Ascaso and Durruti spent time in the Caribbean Island, Havana at the house of a young libertarian, J.A. J.A would often engage with Ascaso and Durruti on the topic of anarchism, encouraging them to spread anarchist theory, Ascaso and Durruti ― who believed that propaganda was a necessary element of anarchism ― agreed.[4] They soon left Havana fearing harassment from the police. In late March 1925 Ascaso and Durruti were seeking refuge in Mexico City however soon left, feeling guilty over living in a luxruy hotel juxtaposed to the poor neighborhoods. By late February 1926 Ascaso set off to Europe specifically, France. They arrived on April 30, 1926.[4]

On June 25, 1926 Ascaso was arrested by French Police, sentenced to six months, with intent to harm the King of Spain who was visiting France at the time.[4][6] Upon being arrested Ascaso alongside Durruti and Jover Cortes were informed that they would be handed over to the Argentina government.[6] An initiative entitled the Durruti-Ascaso-Jover Asylum Support Committee by The Anarcho-Communist Union was formed intending for the three men's release. They staged protests and hunger strikes against the police.[4][6] Although the French government remained firm in their goals.[6] While negotiating for their delivery talks began to become troublesome with both governments accusing each other of neglience.[6] After a period of time the talks fell through and by May 27, 1927 all three men were freed and deported to Belgium.[6]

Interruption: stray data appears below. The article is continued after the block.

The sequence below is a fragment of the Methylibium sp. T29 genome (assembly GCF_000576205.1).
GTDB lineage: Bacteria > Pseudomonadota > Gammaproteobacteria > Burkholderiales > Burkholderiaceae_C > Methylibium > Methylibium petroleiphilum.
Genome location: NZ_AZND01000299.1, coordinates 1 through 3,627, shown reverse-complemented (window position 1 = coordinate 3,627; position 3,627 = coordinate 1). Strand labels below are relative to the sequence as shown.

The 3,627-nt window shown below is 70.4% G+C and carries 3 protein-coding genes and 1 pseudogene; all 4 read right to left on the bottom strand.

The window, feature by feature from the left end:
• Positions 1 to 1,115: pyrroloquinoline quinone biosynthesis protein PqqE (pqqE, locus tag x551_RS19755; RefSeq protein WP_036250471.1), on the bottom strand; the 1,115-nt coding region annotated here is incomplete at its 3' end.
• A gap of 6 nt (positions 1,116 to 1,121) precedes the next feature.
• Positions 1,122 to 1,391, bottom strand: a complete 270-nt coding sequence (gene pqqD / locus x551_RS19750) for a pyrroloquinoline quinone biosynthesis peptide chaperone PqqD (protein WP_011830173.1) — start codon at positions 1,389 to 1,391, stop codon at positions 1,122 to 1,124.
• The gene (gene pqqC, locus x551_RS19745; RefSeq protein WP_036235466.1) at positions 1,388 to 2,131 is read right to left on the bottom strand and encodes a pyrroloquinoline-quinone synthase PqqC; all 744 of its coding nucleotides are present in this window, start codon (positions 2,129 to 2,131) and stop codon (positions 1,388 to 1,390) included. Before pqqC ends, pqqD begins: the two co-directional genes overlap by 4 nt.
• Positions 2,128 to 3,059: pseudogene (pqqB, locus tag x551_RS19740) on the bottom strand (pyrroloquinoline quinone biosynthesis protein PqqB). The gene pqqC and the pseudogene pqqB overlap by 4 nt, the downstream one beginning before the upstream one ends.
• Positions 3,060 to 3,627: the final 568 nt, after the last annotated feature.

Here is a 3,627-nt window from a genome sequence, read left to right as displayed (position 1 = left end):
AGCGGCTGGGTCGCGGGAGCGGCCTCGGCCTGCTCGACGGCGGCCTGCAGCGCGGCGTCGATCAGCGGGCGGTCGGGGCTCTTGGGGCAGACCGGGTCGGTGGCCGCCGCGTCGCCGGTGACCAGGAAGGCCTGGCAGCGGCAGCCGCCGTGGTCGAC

In November 1927 Ascaso and Durruti arrived in Lyon, France. In January 1928 Ascaso and Durruti traveled to Paris for the purpose of meeting with Joaquín Cortés as well as anarchist groups of the time. They were soon arrested upon arrival "infractions of the law on foreginers".[4] They were sentenced to six months and were released in early October 1928 and arrived in Berlin by Late October.[4] The two men lived with Augustin Souchy. Soon Paul Kampfmeyer, a former anarchist and member of the Berlin Social Democratic party who had previously aided anarchists Nestor Makhno[a] and Emma Goldman escape Russia, came in contact with the two men aiming to provide them with residency permits. During their time in Berlin fear of arrest was omnipresent so the men began to plot leaving.[4] Soon they were able to gather enough funds and left Berlin, arriving in Belgium by early 1929.[citation needed] They were later implicated in a conspiracy to attack Princess María José and Italian Prince Umberto of Piedmont.[citation needed] By 1931 Ascaso had returned to Spain although he was soon deported to Africa in 1932 where he became the editor of Solidaridad Obrera (Workers' Solidarity) and as secretary of the Catalan CNT frequently criticising the policies of the Asturian CNT.[5]